Mtsvadi , Georgia’s common name for meat cooked on a stick over an open fire is . Georgians are purists who prefer to use salt instead of marinades or rubs. Here, beef or lamb is the preferred protein. It can be threaded on a skewer with vegetables or cut into pieces and threaded. Let me make it clear: mtsvadi is anything but bland. Especially when served with tkemali. This sour plum sauce that Georgians drizzle over everything from bread to potatoes to fried poultry.

Khachapuri Adjaruli

The amount of sulguni in khachapuri Adjaruli alone is enough to send a lactose intolerant friend to the ER. The decadence does not end there. A baker separates the cheese seconds after the bread has been removed from the ton, so that a crackled raw egg and chunks of butter can be added as a final flourish. You must use your spoon with confidence to vigorously stir the ingredients until you see hypnotizing spirals. God forbid that the mixture gets cold, but at this point you should tear off a piece of bread and dip it in.

Adjarians eat khachapuri in this way. It is a cheese-filled bread sold at bakeries all over the country. While each region has its favorite iteration of khachapuri–vegetables, meats, or legumes may be added–khachapuri Adjaruli has eclipsed the competition to become Georgia’s national dish.

Churchkhela

The lumpy, colorful confections that hang in shopfront windows are often mistaken by tourists for sausages. It takes practice and patience to make churchkhela. Concentrated grape juice, left over from the annual wine harvest, must be repeatedly poured over walnut strands. Each layer of grape juice is allowed to dry, until the walnuts are covered in a waxy, chewy coating. Churchkhela are a great source of sugar and protein. They were even used by the Georgian army as a shelf-stable food. Churchkhela is more commonly served in homes with coffee and postprandials, but they will soon be on American cheese boards.

Tklapi

When I first saw tklapi I thought it was just a placemat. This flat, colorful and more than a foot wide Georgian specialty is a Fruit Roll-Up, at its most primitive: pureed fruits, spread thinly on a sheet, and dried by the sun. The sweet tklapi, such as those made with figs or apricots, are great to eat by themselves. However the sour tklapi–packed with tart cherries and wild plums- is best used in soups and stews. Stop at the roadside shacks that sell tklapi along the highways just outside the town to find the best. You can be assured of a quality product, even if the villagers don’t speak English.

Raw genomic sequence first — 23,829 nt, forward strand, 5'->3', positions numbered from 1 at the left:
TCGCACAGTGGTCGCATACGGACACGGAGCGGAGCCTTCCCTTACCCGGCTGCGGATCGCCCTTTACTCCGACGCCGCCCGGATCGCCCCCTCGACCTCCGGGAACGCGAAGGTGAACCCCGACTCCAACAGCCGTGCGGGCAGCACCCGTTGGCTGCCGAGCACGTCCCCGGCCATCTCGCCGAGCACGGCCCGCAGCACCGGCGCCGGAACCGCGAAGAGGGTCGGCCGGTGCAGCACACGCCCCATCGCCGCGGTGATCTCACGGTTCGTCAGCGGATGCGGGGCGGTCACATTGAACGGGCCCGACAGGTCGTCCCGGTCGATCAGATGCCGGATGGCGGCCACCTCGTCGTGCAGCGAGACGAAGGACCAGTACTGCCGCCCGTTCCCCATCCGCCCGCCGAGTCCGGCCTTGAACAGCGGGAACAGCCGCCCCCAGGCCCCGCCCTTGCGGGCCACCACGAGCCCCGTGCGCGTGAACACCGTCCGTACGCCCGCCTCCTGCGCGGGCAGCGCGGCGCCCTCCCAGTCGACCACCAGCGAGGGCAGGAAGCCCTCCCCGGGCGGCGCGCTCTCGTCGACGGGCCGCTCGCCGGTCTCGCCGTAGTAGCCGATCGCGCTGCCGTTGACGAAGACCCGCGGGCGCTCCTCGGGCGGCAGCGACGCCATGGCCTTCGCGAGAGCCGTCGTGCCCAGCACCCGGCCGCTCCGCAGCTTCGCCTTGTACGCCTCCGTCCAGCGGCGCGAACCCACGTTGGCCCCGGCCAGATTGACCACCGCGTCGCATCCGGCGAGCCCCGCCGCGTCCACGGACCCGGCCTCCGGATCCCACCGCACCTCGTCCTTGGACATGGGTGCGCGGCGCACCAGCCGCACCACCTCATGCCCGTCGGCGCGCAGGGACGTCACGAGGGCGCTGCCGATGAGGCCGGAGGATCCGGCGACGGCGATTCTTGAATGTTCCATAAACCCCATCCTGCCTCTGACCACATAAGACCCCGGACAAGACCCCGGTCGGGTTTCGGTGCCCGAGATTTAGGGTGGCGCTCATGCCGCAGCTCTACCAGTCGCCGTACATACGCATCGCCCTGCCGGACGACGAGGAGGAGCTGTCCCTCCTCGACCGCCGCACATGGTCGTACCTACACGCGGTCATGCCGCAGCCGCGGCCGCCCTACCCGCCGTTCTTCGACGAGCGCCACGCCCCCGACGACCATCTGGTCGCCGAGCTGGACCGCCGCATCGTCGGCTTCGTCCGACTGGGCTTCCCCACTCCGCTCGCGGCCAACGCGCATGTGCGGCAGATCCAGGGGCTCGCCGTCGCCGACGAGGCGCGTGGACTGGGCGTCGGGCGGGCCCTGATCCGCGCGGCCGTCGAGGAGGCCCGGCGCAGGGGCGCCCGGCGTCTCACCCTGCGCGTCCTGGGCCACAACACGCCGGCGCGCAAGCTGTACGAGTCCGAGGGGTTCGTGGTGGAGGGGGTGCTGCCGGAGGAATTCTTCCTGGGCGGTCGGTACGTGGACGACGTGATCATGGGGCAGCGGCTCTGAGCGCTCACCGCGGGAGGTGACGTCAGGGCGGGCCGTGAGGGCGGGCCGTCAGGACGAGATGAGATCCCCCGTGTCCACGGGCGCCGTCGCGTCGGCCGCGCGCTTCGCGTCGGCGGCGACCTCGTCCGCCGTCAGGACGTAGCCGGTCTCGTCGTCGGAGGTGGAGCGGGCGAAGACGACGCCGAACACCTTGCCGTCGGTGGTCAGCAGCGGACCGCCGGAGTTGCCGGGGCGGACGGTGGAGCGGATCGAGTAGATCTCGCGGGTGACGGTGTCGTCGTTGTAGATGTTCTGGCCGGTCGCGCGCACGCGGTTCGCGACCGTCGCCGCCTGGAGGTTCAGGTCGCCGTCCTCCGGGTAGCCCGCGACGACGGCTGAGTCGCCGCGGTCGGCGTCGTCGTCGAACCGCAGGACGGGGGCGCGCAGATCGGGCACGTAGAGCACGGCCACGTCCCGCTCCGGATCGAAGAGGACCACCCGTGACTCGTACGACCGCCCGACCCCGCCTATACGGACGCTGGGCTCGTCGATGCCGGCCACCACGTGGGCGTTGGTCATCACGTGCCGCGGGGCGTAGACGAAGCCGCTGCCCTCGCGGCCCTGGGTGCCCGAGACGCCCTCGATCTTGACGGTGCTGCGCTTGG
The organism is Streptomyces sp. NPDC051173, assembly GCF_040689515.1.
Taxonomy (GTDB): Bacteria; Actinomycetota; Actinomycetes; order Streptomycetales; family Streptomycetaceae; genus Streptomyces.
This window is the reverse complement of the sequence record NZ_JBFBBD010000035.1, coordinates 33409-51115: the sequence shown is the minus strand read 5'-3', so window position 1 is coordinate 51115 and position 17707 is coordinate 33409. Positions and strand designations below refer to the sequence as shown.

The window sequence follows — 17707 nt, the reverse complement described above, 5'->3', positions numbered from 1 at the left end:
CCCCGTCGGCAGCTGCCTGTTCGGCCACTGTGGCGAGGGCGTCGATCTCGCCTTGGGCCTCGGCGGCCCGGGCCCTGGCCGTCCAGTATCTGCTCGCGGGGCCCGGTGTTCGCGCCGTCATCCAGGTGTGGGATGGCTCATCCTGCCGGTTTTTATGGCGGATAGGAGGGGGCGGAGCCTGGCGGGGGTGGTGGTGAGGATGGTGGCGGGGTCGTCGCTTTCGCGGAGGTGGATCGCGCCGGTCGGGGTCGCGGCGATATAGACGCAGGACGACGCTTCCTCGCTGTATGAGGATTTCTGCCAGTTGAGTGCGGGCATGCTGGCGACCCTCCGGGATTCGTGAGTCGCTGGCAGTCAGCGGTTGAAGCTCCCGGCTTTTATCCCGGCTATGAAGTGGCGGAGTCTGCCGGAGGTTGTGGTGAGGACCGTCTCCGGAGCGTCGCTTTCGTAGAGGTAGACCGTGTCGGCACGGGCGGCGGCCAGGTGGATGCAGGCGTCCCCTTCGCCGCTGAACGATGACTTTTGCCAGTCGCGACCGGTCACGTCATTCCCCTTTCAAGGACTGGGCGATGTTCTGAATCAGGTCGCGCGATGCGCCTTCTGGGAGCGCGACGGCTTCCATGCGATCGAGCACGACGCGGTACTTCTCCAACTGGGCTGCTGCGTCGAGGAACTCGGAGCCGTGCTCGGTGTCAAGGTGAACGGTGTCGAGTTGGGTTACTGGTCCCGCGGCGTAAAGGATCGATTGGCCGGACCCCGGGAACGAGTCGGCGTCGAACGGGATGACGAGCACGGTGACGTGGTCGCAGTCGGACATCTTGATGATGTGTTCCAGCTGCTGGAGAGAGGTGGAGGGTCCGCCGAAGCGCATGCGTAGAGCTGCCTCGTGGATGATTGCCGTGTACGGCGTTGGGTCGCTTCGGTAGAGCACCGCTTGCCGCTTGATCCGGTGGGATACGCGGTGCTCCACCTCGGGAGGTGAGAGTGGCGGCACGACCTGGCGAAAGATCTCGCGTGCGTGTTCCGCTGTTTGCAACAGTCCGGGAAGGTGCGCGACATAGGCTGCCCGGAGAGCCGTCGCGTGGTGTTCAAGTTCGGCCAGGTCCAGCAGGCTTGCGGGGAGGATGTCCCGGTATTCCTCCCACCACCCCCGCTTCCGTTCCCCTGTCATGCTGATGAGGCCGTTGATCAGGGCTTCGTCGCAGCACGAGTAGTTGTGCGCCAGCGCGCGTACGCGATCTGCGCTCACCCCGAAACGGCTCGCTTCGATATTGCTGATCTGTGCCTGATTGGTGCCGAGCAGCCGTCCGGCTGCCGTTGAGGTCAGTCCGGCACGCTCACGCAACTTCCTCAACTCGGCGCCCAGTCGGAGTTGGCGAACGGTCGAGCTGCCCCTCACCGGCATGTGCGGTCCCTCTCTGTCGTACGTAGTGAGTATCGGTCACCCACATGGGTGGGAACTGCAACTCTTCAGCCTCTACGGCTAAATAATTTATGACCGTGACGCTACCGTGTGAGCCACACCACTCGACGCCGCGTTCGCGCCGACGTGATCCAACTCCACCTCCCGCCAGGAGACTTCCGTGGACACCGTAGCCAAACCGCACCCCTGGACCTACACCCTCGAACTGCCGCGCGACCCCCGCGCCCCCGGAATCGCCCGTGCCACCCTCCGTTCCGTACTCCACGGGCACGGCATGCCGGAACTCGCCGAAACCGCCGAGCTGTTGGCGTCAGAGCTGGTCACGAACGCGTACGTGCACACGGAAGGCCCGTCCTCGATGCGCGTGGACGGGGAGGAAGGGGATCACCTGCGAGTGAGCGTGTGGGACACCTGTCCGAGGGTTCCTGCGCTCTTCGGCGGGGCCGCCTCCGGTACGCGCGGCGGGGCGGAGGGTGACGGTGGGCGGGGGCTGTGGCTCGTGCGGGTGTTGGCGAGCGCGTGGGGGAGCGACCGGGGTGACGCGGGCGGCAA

Lobio

Who knew that the kidney bean could be so versatile? Salobie in Mtskheta, which specializes in this dish, has a menu dedicated to lobio. I found my eyes widening as I ate spoonful after spoonful. Lobio is a texture somewhere between refried bean soup and a mashed-up refried bean. It is made by pounding the beans with a pestle and mortar. But the real surprise is the flavor. A slurry of fried onion, cilantro, vinegar and dried marigold is added to the pot right before serving.

Lobio’s faithful sidekick, mchadi is a griddled Cornbread with a single function. It’s one Georgian bread that does not rely on tone. Mchadi is easy to make with just three ingredients: cornmeal, water, and salt. It takes about 30 minutes from start to finish.

Kharcho

Kharcho has become so popular in the region, that Russians include it as a staple of their winter menu. Amber-colored and smelling of khmeli, suneli, and cilantro, the kharcho is made with beef or chicken, which are seasoned, seared, and then tucked in a sauce that’s rich with walnuts, and topped with torn pieces of sour, tklapi. The meat will be infused with spices and fall off the bone after a few hours.

Pkhali

Georgian cuisine is dominated by elaborate vegetarian dishes. In a land where meat has traditionally been reserved for special occasions and only served on rare occasions, this shouldn’t be surprising. Pkhali is a family salad that’s better described as a vegetable pate. It can be made from any vegetable (beets carrots and spinach are popular) and served with bread. It’s also foolproof: Simply boil your veg, puree it, then add some minced garlic and lemon juice. You can also throw in some ground walnuts and cilantro for good measure. Georgian chefs will prepare several different types of pkhali and serve them together, sprinkling pomegranate seed on top.

Lobiani

A staircase that leads underground is unmarked and bustles with people. You’ll find one of the oldest bakeries in the city, where lobiani are flaky disks filled with bean-filled dough and burnished over wood fire. They’re sold to a captive crowd day after day, every year. What is so appealing about bread and beans? Lobiani, a meal-in-a-handle that costs less than $2, is an excellent choice. This flatbread, despite its simplicity, is a delight of textures and flavors. The outer edge shatters like a croissant in Paris, revealing a center filled with spiced beans and bacon-scented butter. If I had a beer on my hand, I couldn’t think of a better food for tailgating or picnics.